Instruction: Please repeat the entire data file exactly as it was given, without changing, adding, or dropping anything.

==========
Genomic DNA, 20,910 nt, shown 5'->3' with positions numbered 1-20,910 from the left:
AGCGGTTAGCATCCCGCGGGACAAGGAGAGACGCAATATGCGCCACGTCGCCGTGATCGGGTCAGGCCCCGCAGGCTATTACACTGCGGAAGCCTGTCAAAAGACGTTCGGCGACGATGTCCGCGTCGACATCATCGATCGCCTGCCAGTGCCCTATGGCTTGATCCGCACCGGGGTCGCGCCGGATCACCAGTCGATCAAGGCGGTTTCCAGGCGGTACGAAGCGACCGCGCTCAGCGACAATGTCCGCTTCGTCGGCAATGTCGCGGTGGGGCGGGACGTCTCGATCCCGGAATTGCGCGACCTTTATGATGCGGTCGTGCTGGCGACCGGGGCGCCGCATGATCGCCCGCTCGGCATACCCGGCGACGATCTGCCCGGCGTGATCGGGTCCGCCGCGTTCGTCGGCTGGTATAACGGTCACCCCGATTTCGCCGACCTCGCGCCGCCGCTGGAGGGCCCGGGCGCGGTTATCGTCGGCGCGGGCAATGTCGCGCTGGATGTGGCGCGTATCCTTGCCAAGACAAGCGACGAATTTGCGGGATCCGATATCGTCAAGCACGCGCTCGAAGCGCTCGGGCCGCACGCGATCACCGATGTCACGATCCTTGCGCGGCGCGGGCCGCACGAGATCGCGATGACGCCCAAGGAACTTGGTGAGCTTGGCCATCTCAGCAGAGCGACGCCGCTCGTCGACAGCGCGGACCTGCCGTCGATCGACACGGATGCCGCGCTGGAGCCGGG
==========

Genomic DNA, 20,910 nt, shown 5'->3' with positions numbered 1-20,910 from the left:
AGCGGTTAGCATCCCGCGGGACAAGGAGAGACGCAATATGCGCCACGTCGCCGTGATCGGGTCAGGCCCCGCAGGCTATTACACTGCGGAAGCCTGTCAAAAGACGTTCGGCGACGATGTCCGCGTCGACATCATCGATCGCCTGCCAGTGCCCTATGGCTTGATCCGCACCGGGGTCGCGCCGGATCACCAGTCGATCAAGGCGGTTTCCAGGCGGTACGAAGCGACCGCGCTCAGCGACAATGTCCGCTTCGTCGGCAATGTCGCGGTGGGGCGGGACGTCTCGATCCCGGAATTGCGCGACCTTTATGATGCGGTCGTGCTGGCGACCGGGGCGCCGCATGATCGCCCGCTCGGCATACCCGGCGACGATCTGCCCGGCGTGATCGGGTCCGCCGCGTTCGTCGGCTGGTATAACGGTCACCCCGATTTCGCCGACCTCGCGCCGCCGCTGGAGGGCCCGGGCGCGGTTATCGTCGGCGCGGGCAATGTCGCGCTGGATGTGGCGCGTATCCTTGCCAAGACAAGCGACGAATTTGCGGGATCCGATATCGTCAAGCACGCGCTCGAAGCGCTCGGGCCGCACGCGATCACCGATGTCACGATCCTTGCGCGGCGCGGGCCGCACGAGATCGCGATGACGCCCAAGGAACTTGGTGAGCTTGGCCATCTCAGCAGAGCGACGCCGCTCGTCGACAGCGCGGACCTGCCGTCGATCGACACGGATGCCGCGCTGGAGCCGGG